Categories: Chinese IP

China Compliance: Don’t Rely On Your China Staff

China Law Blog - Fri, 08/22/2014 - 08:54

You’ve heard the message. If you want to keep operating in China and stay out of legal trouble, the time is now to get your China house in order. And this is quite possible.

But, can you rely on the advice of your China staff to establish corporate and regulatory compliance procedures, as well as anti-corruption policies? The answer is a weak (or is a strong?) maybe. The problem is that far too often your local China staff  views compliance and legal issues far differently than you or a government audit would.

In Dead and alive: metaphors for (dis)obeying the law U.Penn’s language log explains a common Chinese phrase used during reporting on the recent OSI food scandal, and by doing so helps highlights the problem:

规矩是死的,人是活的。… “It conveys a fairly typical Chinese attitude towards any rules/laws/regulations: they are made to break, bend and be compromised. View it [sic] positively, this indicates a way of problem solving. [emphasis added]”

You want your Chinese staff to solve problems, but you must be wary of how they do so, because breaking, bending or compromising rules/laws/regulations does not work for foreign companies doing business in China. Foreign companies with a history of local-style problem solving are low hanging fruit for Chinese government bureaus looking to demonstrate they have the will to enforce their own laws and that they care about the citizenry they are to serve.

Our China lawyers are always getting contacted to help foreign companies after they have gone through the following:

1. Foreign company sees need, and has some will to become compliant with Chinese laws and regulations and to establish a “no bribery policy” and it so instructs its employees.

2. Upon being so instructed, its Chinese employees think that “if we follow all these stupid rules we cannot accomplish anything”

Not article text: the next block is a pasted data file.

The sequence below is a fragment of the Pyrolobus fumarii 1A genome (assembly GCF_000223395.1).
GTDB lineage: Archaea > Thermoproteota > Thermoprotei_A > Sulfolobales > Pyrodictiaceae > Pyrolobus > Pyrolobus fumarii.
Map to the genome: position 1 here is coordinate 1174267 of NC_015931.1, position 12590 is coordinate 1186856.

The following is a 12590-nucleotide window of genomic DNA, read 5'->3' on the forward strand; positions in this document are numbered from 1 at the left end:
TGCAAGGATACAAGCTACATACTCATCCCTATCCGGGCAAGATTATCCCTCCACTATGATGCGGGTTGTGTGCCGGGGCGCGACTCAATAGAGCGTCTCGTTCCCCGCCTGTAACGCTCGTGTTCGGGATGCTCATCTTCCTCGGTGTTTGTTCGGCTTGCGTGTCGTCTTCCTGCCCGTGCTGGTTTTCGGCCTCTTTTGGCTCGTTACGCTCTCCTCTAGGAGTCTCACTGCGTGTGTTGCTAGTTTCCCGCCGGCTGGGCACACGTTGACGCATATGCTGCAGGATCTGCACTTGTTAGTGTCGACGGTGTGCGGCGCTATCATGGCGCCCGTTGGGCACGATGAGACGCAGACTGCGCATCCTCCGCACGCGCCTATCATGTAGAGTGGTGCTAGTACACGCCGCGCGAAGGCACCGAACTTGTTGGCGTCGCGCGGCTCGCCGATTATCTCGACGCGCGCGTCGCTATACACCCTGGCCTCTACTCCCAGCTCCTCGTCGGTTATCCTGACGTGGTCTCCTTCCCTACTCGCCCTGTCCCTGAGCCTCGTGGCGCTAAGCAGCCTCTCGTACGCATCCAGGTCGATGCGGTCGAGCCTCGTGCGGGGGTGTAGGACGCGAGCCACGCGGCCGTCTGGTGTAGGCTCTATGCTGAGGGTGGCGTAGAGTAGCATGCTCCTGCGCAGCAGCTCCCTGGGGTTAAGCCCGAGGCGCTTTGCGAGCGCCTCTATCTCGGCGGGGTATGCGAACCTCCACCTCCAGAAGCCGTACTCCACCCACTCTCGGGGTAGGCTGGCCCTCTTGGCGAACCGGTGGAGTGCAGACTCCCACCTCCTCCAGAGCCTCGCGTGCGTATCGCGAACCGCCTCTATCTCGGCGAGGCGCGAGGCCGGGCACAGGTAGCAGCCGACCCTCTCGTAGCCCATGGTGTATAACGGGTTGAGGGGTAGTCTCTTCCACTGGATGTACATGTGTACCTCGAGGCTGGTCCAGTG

3. The Chinese employees insist that they understand the company’s new “get clean” directive but little to nothing changes. Nonetheless, the foreign company relies on its local Chinese employees, believing that everything is just fine.

4. A government bureau shows up for an audit.

5. The foreign company learns that everything is not fine and that claiming that it was only doing what its Chinese employees insisted was legal and right provides it no relief. In fact, it oftentimes learns that claiming to have done only what some Chinese government bureau itself told them it to do also provides no relief.

6. Now, in the crosshairs, the foreign company realizes they require assistance beyond what their Chinese staff can give. At this point, they call our China lawyers.

Our job at that point is to try to reduce the sanction because it is usually too late to avoid all consequences. Without question, it is easier to get legal before the government knocks at your door. And relying on your local China staff to get legal rarely is going to work. For more on this is the case, check out Your Chinese-American VP Don’t Know Diddley ‘Bout China Law And I Have Friggin Had It.

An important first step to preventing a compliance/corruption problem is establishing a strong anti-corruption policy that zealously works to prevent your company and your entire staff from violating the China’s anti-corruption laws and those of your home country. At minimum, this means you have provided an Anti-Corruption Compliance Manual, written in both Chinese and in English, to all of your staff, and that you regularly conduct staff training to ensure the necessary shift in company culture takes place. This also means that you have objective third parties audit your company for compliance and then you take actions necessitated by that audit report.

And that leads to our next post focusing on compliance, which will discuss further why you need to get compliant now.

Categories: Chinese IP

China Part-Time Employee Rules

China Law Blog - Thu, 08/21/2014 - 19:46

In China, the rules for part-time workers are not nearly as developed as the rules for full-time employees. In fact, it was only a few years did China begin legally recognizing part-time employees. The 1994 Labor Law applied only  to full-time employees and did not even mention part-time employees. In 2008, the revised PRC Labor Contract Law for the first time recognized part-time employees on a statutory level.